In case you'd forgotten, WWDC 2013 kicks off this coming Monday, June 10 at the Moscone Center in San Francisco. WWDC is a developer conference by nature, but it's also now the only scheduled Apple keynote of the year. So, while we're all eagerly awaiting Tim Cook hitting the stage on Monday, what better time than to look back over some of the WWDC presentations of yesteryear.
We'll start with the first WWDC of the iPhone era, back in 2007. The keynote's main focus was Mac OS X 10.5 Leopard. Leopard was a big step forward in a number of ways from OS X 10.4 Tiger, with the keynote focusing on ten of the tentpole features. Leopard brought with it a redesigned dock and translucent menu bar, a new finder window incorporating the cover flow interface, stacks, Time Machine backups, Boot Camp and much, much more. Hundreds of new features in fact. Following the keynote, Leopard launched in late 2007, then selling for $129.
The 2007 keynote also dropped in a "one more thing," that wasn't for the Mac, or the iPhone, or any of Apple's products. At the event Apple launched Safari for Windows. The same Safari experience from the Mac, but for use on Microsoft's OS, with a beta launching that very same day.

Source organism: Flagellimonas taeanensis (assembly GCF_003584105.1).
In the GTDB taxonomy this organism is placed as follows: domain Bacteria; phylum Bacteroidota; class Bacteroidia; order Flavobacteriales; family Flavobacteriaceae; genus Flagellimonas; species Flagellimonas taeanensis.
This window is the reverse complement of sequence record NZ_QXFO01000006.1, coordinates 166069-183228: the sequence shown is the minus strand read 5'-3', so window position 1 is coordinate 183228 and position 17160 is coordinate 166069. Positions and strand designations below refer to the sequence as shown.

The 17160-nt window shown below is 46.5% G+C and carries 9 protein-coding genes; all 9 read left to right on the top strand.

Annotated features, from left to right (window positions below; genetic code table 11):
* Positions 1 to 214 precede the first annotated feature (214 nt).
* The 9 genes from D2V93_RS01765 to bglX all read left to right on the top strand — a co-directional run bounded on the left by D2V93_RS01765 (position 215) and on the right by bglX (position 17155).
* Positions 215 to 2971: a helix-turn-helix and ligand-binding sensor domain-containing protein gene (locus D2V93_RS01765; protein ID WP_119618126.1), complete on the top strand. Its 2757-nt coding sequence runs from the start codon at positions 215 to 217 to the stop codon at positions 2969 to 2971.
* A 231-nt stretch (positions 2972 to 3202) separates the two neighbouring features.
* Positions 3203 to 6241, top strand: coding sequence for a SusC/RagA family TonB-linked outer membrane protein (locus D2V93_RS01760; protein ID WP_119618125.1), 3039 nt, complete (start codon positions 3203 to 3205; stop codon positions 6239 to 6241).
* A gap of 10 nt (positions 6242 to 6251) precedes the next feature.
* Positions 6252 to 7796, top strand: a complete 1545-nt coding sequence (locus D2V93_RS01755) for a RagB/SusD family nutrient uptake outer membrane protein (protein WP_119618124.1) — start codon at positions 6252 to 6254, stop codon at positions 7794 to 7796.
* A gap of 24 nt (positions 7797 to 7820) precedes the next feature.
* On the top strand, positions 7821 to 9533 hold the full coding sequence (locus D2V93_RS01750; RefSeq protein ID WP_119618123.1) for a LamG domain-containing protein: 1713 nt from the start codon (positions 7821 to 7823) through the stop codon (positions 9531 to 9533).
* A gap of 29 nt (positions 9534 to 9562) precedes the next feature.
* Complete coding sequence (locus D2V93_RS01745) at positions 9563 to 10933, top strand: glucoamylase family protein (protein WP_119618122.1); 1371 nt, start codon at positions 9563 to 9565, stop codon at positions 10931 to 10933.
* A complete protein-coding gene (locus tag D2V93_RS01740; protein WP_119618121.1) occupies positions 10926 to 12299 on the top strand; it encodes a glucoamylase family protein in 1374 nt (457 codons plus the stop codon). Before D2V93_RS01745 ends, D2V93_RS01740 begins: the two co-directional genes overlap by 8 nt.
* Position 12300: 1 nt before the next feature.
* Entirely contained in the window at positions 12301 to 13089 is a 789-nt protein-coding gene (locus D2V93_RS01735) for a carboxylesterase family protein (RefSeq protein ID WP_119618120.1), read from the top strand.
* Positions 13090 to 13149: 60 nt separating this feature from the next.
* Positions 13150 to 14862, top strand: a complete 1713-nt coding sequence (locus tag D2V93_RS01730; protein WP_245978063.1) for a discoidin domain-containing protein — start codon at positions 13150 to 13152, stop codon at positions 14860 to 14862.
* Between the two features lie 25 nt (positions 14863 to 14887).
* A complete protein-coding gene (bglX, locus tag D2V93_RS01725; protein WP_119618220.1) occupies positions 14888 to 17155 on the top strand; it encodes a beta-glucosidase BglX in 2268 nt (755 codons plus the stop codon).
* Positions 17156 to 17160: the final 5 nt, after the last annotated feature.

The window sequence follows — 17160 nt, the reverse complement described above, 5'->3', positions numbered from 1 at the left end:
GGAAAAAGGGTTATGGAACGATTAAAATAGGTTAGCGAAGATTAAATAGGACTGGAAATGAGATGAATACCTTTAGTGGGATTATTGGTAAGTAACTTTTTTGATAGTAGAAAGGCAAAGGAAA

Then came "one final thing." The 2007 keynote was just 18 days prior to the launch of the iPhone. Since WWDC is an event for developers, Apple wanted to tell them how they could be a part of the iPhone experience. This being before any App Store existed, it was all about web apps. And for some time it continued to be about web apps. How times have changed.
Kick back and enjoy the video, and let us know your favorite bits from WWDC 2007 in the comments below.